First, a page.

Business briefs: AEP to re-evaluate proposed merger
American Electric Power announced Thursday it plans to re-evaluate the proposed merger of its Wheeling and Appalachian Power subsidiaries, a day after Virginia regulators denied a company request to transfer some of its power plant assets to Appalachian Power.
On Wednesday, utility regulators with the Virginia State Corporation Commission approved Appalachian's proposed purchase of a portion of the John Amos power plant in Poca from Ohio Power, but denied Appalachian's request to purchase 50 percent of the Mitchell power plant in Moundsville from AEP's Ohio subsidiary.
"We are pleased that the Virginia Commission approved transfer of the AEP Ohio-owned portion of Amos Plant to Appalachian Power, but the decision to deny the transfer of half of the Mitchell Plant's generating capacity is disappointing," AEP President Nicholas Akins said in a statement.
Although Virginia regulators also approved a proposed merger between Wheeling and Appalachian Power, Akins said the denial of the Mitchell purchase was a "complicating factor."
Appalachian Power intended to purchase the plant to offset the loss of power generating capacity that will occur when several of its coal-fired plants go offline in 2015. The company already has to buy a significant portion of its power from other companies, which officials say leads to higher costs.
But opponents have said the plan amounted to AEP simply dumping its more-costly coal-fired plants on Appalachian customers, to reduce costs in the Ohio Power network. Virginia regulators said the transfer presented too much risk for customers, as Appalachian has had no prior experience running the Moundsville plant.
Akins said without the Mitchell plant, the combined Appalachian-Wheeling power company would not have enough generating resources to serve the merged company. He said leaving the two companies as they are could be a better deal for customers.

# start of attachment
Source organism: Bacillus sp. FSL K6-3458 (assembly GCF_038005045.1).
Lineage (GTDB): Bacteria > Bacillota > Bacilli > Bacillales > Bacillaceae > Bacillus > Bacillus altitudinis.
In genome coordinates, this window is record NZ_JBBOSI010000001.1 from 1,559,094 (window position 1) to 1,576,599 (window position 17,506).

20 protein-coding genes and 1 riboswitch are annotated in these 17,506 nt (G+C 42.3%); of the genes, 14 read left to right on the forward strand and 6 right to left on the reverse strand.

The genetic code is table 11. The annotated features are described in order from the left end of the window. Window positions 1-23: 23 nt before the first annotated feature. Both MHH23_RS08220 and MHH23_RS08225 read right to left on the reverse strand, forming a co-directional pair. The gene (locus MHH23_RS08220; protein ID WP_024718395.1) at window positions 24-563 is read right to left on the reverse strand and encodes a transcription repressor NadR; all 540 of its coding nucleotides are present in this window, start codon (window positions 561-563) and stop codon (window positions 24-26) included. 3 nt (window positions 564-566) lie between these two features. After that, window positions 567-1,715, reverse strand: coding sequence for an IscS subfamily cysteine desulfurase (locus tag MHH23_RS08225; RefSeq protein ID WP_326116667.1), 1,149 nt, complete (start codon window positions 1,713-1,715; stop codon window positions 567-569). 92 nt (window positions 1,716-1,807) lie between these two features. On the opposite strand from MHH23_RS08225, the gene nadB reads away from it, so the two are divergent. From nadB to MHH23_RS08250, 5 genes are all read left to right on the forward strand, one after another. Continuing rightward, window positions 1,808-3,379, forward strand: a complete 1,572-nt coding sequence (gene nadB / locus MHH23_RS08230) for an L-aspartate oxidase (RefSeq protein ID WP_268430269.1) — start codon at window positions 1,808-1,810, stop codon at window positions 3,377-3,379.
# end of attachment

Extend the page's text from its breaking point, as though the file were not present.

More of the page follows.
"If the Wheeling Power and Appalachian Power merger does not proceed, our corporate separation order from the Federal Energy Regulatory Commission would allow the transfer of Wheeling Power's existing power purchase agreement with AEP Ohio to AEP Generation Resources to serve those customers at cost-based rates," Akins said.
"This would protect Wheeling Power customers by continuing their existing source of generation supply."
Akins said the company would continue to work with regulators across its network to find the best solution in the matter.
Frontier extends current contracts
Frontier Communications and the Communications Workers of America have agreed to extend the company's current labor contract, which was set to expire Friday, in order to continue labor negotiations.
The current contract, which covers Frontier's 1,600 West Virginia union workers, was set to expire Aug. 2 at midnight.
The CWA and company representatives have been negotiating a month on a new contract, but have yet to reach an agreement. Neither side believed they would be able to complete talks before the contract expires Friday night, according to a press release from the union.
On Thursday, the union agreed to a request from Frontier representatives to extend the current contract to Oct. 12.
This is the first contract Frontier has negotiated with its union workforce, which it inherited when it acquired Verizon's West Virginia landline operations in 2010.
Union workers have said they want the company to continue providing benefits at current levels, as well as continue to improve customer service and infrastructure investments in the state.
Lottery postpones upgrade deadline
The state Lottery announced Thursday it is extending the deadline for upgrading the central computer system that controls state video lottery machines until 2018.
The contract for the Lottery's current AEGIS computer system, provided by Scientific Games International, was set to expire in January 2016.
The system controls and regulates about 16,000 casino and tavern video lottery machines across the state. Retailers and machine owners had expressed concerns that upgrading to a new software system could prove too costly for their businesses.
After conducting talks with retailers and officials at Scientific Games, Lottery Director John Musgrave announced Thursday the contract for the current system had been extended through Jan. 31, 2018.
"This agreement will maximize the lifespan of our system and ultimately save both the state and limited video lottery operators and retailers from the very costly process of making a system change at an earlier date," Musgrave said.
The current system has been in place since 2006.